It's also doubtful that Golson and his family would have spent the exorbitant fees for quarterback guru George Whitfield's instruction throughout the summer and fall semester (per CBSSports.com's Bruce Feldman, Whitfield charges $200 per day for college quarterbacks).
Once spring practices begin in earnest in March, fans and coaches alike will learn whether that investment paid off for Golson.
So, through rational reasoning, it would appear that the starting job at Notre Dame is Golson's to lose. The good news for the Myrtle Beach, S.C., native is that an abundant amount of healthy competition will exist between him and Zaire for the better part of the next eight months.
Settling the Pecking Order at Running Back
Aside from the quarterback position, the most thoroughly discussed area of the Irish offense has been at running back.
Without the services of freshman Greg Bryant during the 2013 season, fellow freshman Tarean Folston and junior Cam McDaniel rose to the top of the depth chart, where they remained for the latter stages of the season.
With those two, along with every other back on the depth chart—George Aktinson III, Amir Carlisle and Bryant—the pecking order at the position will be a point of emphasis throughout the preseason.
Will Bryant, a highly acclaimed former recruit out of Delray Beach, Fla., usurp McDaniel on the depth chart and join Folston to form an explosive one-two punch? That remains to be seen, but should it happen, Kelly's recruiting pitch of the two forming a duo similar to that of former Irish backs Cierre Wood and Theo Riddick would ring true.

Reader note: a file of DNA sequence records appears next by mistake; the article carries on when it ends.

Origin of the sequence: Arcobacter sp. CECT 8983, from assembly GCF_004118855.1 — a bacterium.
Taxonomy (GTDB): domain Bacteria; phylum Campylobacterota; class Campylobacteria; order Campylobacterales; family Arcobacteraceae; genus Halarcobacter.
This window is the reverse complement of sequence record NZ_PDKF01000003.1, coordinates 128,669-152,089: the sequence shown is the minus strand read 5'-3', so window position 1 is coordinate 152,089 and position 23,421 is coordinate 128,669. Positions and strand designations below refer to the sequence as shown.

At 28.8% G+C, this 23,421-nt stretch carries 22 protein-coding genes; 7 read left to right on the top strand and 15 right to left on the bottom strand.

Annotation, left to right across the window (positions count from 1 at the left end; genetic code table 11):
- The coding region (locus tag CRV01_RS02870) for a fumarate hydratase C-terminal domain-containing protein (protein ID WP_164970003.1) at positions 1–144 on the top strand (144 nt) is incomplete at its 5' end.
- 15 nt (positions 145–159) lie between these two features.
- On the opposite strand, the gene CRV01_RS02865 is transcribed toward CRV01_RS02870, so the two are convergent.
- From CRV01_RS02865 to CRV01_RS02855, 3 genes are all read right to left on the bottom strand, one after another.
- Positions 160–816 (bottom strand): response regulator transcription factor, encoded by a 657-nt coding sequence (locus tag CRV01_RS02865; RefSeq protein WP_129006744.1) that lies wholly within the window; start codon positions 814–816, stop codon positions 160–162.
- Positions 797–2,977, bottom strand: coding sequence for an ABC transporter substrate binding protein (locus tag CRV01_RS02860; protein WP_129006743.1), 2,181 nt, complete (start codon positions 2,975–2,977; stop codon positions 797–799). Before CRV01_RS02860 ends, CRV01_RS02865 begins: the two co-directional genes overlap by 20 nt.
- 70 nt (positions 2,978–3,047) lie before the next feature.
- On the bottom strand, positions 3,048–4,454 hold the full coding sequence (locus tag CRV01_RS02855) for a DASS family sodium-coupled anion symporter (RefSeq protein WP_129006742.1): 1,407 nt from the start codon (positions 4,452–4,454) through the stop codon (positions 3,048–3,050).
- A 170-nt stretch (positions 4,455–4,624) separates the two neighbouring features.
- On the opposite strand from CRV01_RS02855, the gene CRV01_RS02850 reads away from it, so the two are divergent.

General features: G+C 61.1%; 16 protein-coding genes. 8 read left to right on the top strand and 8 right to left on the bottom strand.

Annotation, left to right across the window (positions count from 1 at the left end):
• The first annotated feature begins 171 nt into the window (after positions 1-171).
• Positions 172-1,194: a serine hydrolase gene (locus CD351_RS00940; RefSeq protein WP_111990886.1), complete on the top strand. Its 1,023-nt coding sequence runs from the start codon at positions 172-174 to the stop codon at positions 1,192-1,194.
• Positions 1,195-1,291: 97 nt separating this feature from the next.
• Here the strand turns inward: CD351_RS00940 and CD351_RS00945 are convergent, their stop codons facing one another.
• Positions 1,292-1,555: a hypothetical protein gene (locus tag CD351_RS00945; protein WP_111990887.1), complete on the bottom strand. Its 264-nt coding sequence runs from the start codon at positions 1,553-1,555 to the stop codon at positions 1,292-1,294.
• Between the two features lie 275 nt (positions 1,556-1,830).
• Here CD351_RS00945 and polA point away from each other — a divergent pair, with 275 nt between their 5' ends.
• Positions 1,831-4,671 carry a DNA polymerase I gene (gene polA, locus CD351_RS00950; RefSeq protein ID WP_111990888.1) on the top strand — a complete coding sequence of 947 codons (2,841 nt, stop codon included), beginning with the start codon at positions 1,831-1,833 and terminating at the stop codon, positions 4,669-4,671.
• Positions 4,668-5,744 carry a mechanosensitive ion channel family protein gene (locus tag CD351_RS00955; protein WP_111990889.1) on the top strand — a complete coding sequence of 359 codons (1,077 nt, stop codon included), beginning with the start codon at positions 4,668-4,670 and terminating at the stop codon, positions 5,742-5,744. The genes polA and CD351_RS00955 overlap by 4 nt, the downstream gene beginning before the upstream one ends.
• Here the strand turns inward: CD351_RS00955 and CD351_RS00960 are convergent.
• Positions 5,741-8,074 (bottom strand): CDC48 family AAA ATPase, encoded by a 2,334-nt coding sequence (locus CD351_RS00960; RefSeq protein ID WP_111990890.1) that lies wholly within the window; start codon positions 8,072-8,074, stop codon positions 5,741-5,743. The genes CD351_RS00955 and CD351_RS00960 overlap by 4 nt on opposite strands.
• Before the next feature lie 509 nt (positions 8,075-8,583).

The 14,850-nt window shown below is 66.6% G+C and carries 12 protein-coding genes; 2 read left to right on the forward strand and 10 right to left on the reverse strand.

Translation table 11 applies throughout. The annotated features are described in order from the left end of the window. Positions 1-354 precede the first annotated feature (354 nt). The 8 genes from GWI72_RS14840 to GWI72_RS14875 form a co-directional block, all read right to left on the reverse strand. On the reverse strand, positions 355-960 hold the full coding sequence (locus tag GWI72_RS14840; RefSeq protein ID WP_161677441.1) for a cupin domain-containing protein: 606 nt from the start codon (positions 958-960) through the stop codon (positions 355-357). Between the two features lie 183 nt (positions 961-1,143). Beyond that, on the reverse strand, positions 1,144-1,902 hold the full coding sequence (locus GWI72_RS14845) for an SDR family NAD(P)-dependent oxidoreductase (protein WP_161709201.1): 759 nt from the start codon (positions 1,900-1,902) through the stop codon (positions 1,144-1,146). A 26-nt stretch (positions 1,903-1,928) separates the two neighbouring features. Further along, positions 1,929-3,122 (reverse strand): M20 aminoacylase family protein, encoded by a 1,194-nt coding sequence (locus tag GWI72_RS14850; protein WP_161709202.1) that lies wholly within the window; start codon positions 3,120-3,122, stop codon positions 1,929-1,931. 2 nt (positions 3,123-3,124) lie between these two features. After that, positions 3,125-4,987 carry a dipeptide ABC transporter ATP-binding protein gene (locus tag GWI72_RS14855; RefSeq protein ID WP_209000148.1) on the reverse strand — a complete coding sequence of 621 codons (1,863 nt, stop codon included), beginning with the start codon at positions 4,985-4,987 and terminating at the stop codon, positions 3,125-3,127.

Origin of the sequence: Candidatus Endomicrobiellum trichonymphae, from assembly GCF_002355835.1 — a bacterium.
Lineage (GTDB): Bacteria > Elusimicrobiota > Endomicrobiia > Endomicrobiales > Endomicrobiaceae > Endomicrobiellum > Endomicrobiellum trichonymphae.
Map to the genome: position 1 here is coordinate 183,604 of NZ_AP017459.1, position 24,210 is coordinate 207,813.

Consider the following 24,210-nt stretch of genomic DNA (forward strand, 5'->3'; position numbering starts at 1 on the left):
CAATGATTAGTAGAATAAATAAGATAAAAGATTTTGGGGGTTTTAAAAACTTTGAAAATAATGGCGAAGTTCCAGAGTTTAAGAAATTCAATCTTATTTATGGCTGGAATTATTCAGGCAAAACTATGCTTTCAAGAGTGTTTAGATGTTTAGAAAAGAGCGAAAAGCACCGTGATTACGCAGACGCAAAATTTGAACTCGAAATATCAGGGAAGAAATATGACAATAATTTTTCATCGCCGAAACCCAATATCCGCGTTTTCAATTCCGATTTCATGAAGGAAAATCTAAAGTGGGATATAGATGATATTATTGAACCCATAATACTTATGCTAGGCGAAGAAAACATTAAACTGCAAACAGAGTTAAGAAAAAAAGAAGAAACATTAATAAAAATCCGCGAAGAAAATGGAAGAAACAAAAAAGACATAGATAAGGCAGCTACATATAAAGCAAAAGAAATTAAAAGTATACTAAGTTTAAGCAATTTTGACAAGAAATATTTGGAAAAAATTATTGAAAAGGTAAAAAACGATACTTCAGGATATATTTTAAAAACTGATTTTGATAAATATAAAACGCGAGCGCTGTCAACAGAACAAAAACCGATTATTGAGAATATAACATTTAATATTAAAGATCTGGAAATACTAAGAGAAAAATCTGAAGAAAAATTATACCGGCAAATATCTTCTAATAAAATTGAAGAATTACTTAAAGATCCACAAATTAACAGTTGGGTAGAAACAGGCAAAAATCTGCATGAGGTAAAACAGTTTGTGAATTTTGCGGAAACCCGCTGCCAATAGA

Regardless of what transpires, Notre Dame possesses more than enough talent at the position, which is a good problem to have.
Solving the Depth Issue at Middle Linebacker
Now that fifth-year linebackers Dan Fox and Carlo Calabrese have played their final collegiate downs, questions have arisen regarding depth at the middle linebacker positions they've left behind.
One surefire answer there in the heart of the Irish defense is Jarrett Grace, who had supplanted Fox from his starting position during fall camp. However, Grace was lost for the season after tearing his ACL early in Notre Dame's 37-34 win against Arizona State in Dallas.
His return will be an immediate boost for the Irish defense, though the task of naming his backup, as well as the starter and associated backup next to him, remains an issue.
That conundrum made the commitment of Crete, Ill., native and 4-star linebacker (per 247sports.com) Nyles Morgan such an important pledge for the Irish. It's fair to say that Nyles' decision to join what has been commonly referred to as the #GoldenArmy14 on Twitter is the most significant of the recruiting class.
The 6'1", 225-pound linebacker is a favorite to start alongside Grace when the Irish open the 2014 season against Rice on Aug. 30, with either Michael Deeb or Joe Schmidt providing relief duties.